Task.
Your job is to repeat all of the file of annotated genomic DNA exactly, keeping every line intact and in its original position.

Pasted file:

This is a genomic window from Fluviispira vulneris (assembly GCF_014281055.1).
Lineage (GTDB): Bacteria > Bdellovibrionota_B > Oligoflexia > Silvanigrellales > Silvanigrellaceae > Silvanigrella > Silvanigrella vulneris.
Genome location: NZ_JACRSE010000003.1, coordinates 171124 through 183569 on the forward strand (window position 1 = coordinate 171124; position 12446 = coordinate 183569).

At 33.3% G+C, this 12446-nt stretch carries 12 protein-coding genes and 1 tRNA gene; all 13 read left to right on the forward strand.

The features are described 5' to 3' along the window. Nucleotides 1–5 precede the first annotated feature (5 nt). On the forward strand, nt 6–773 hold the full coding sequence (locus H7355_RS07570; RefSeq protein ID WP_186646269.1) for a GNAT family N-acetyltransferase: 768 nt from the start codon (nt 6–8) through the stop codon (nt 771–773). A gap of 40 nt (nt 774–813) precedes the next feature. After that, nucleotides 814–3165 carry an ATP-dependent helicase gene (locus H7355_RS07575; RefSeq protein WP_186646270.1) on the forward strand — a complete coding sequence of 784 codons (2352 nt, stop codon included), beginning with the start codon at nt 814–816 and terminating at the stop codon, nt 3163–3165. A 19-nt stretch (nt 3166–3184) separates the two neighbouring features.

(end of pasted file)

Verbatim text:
This is a genomic window from Fluviispira vulneris (assembly GCF_014281055.1).
Lineage (GTDB): Bacteria > Bdellovibrionota_B > Oligoflexia > Silvanigrellales > Silvanigrellaceae > Silvanigrella > Silvanigrella vulneris.
Genome location: NZ_JACRSE010000003.1, coordinates 171124 through 183569 on the forward strand (window position 1 = coordinate 171124; position 12446 = coordinate 183569).

At 33.3% G+C, this 12446-nt stretch carries 12 protein-coding genes and 1 tRNA gene; all 13 read left to right on the forward strand.

The features are described 5' to 3' along the window. Nucleotides 1–5 precede the first annotated feature (5 nt). On the forward strand, nt 6–773 hold the full coding sequence (locus H7355_RS07570; RefSeq protein ID WP_186646269.1) for a GNAT family N-acetyltransferase: 768 nt from the start codon (nt 6–8) through the stop codon (nt 771–773). A gap of 40 nt (nt 774–813) precedes the next feature. After that, nucleotides 814–3165 carry an ATP-dependent helicase gene (locus H7355_RS07575; RefSeq protein WP_186646270.1) on the forward strand — a complete coding sequence of 784 codons (2352 nt, stop codon included), beginning with the start codon at nt 814–816 and terminating at the stop codon, nt 3163–3165. A 19-nt stretch (nt 3166–3184) separates the two neighbouring features.